As guitar players, it’s very tempting to take the safe option when we’re writing riffs or solos – a powerchord here, a pentatonic run there… it’s easy. Annie Clark does not care for the safe option, and she he has spent her career showcasing myriad ways to make the guitar feel challenging, fresh and exciting.
One string riffs
St Vincent’s songs often feature riffs that are spread out across one string in a way that requires quite dynamic fretting-hand movement, and also gives a connected feel, such as this E natural minor riff, which takes in most of the low E string.
Synthy, stab riffs
A key hallmark of Clark’s more recent work is her tendency to use effects and angular riffs to make her guitar sound almost like it isn’t a guitar at all. This example combines fuzz with an octave effect to create a stabbing, synth like guitar riff. There is a little intentional dissonance added in the last bar with the ♭5 note (The 4th fret on the A), another St Vincent hallmark.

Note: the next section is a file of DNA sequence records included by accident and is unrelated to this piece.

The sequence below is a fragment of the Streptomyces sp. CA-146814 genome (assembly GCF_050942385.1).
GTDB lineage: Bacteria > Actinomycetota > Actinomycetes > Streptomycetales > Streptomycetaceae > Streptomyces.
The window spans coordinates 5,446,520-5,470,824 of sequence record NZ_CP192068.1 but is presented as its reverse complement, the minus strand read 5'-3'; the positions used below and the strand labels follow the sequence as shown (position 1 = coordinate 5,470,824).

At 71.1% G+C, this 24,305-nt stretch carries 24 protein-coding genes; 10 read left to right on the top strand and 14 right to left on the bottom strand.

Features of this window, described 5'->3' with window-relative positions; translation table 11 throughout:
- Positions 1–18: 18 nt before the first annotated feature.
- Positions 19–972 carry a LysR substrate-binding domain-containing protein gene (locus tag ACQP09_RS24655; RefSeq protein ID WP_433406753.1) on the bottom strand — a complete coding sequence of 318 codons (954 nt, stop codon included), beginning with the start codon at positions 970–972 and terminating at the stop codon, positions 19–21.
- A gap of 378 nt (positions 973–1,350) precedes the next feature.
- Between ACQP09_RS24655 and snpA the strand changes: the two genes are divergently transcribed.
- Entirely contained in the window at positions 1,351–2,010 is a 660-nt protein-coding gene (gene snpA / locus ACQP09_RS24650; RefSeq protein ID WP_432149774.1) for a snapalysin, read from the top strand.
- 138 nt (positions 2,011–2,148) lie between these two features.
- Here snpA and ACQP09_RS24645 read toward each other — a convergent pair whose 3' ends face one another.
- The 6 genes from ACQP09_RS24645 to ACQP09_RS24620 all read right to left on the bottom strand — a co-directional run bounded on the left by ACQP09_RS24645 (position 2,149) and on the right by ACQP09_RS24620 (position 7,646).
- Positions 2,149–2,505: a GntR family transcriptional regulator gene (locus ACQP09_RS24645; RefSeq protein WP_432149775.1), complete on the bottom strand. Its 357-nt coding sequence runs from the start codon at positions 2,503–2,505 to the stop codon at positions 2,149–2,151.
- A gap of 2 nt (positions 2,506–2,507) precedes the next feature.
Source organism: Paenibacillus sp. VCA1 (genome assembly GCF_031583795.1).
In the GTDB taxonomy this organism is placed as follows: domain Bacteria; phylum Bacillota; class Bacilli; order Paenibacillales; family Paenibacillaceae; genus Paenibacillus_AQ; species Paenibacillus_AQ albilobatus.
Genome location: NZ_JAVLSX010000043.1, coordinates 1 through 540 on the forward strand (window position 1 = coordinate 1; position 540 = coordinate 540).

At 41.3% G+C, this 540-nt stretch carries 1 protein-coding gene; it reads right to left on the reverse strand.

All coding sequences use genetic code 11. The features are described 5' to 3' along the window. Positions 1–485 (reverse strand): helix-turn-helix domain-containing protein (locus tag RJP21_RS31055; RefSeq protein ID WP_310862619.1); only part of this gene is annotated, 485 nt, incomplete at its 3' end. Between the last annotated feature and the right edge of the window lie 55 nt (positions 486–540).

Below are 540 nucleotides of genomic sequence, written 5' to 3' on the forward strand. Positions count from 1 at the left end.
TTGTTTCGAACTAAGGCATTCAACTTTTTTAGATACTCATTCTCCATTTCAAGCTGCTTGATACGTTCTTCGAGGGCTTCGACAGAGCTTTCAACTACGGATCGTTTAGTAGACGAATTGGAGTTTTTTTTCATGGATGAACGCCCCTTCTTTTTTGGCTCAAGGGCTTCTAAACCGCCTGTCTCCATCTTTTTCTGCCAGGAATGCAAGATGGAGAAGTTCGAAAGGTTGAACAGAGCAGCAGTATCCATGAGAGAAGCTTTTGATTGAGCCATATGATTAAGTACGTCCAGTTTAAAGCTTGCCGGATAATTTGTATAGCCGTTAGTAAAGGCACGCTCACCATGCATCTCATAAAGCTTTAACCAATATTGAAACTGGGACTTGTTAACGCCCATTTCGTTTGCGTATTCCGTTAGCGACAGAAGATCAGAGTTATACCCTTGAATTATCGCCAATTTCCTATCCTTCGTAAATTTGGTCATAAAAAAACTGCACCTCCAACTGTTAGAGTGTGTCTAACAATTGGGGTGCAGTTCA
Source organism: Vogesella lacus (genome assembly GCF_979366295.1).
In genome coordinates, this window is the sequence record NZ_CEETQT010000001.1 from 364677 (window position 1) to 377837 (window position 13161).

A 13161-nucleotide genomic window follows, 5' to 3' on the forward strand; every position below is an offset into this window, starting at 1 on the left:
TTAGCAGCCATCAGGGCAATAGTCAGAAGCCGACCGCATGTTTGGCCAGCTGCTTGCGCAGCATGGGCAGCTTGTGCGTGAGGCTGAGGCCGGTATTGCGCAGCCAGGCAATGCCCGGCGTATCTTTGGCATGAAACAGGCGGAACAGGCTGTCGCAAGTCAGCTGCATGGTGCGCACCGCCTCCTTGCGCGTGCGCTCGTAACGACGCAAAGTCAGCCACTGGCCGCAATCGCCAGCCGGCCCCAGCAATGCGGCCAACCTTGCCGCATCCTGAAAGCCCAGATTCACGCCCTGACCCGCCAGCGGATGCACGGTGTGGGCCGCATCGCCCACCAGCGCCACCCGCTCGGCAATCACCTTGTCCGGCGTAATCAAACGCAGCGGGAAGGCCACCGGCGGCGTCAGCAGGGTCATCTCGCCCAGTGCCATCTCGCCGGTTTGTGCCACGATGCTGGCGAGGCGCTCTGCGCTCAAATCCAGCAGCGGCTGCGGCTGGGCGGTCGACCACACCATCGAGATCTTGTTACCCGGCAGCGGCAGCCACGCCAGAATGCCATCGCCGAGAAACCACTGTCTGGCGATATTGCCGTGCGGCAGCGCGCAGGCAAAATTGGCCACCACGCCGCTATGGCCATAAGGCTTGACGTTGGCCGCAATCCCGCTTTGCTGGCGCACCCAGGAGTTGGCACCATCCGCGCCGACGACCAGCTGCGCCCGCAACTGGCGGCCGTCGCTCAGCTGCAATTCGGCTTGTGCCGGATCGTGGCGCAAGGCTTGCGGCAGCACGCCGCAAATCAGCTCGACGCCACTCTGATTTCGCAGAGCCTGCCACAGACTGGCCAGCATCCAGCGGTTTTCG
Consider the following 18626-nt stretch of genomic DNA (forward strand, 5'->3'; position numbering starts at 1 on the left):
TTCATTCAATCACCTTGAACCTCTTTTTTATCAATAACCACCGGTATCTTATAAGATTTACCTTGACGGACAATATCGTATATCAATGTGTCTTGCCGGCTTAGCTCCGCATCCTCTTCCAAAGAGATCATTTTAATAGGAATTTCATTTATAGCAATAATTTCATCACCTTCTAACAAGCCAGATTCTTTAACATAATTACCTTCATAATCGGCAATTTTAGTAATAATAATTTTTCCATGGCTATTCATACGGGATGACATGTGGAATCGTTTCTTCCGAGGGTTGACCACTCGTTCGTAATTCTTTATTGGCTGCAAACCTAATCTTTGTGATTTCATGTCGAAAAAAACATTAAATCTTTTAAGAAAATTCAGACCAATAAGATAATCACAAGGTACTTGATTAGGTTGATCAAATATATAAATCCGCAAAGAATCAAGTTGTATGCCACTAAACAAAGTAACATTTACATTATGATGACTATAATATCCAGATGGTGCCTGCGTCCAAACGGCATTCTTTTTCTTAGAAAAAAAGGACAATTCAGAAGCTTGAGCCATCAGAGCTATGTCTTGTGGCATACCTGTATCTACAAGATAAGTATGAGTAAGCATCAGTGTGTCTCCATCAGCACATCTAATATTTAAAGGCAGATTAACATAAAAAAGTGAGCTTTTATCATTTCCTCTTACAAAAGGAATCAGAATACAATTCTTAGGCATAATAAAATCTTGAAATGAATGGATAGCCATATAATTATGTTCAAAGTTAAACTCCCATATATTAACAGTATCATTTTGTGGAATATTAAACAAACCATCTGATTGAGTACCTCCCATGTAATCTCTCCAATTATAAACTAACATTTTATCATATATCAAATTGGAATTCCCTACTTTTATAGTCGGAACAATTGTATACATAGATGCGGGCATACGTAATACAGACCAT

If you want to emulate St Vincent, you have to be prepared to get a little weird in your riffs, as this busy example demonstrates. Notice the interesting chord stabs at the end, which use an octave with an additional sixth on the top. It’s this sort of leftfield thinking that makes St Vincent’s guitar work so compelling.
Playing strings behind the bridge/nut
This might seem like a simple octave riff on the surface, but it contains a unique quirk. Every two bars, the open strings on the tab are played either behind the bridge or behind the nut. This gives a harsh, jarring sound that, when paired with fuzz, is very unconventional and un-guitarlike.
About the Author
Leigh Fuge is a guitar teacher and professional musician from Swansea in the UK. He has taught hundreds of students face to face and via the MGR Music platform. He has over 10 years’ experience working in the industry as a touring musician, session guitarist and teacher.
For more lessons from your favourite guitar players, click here.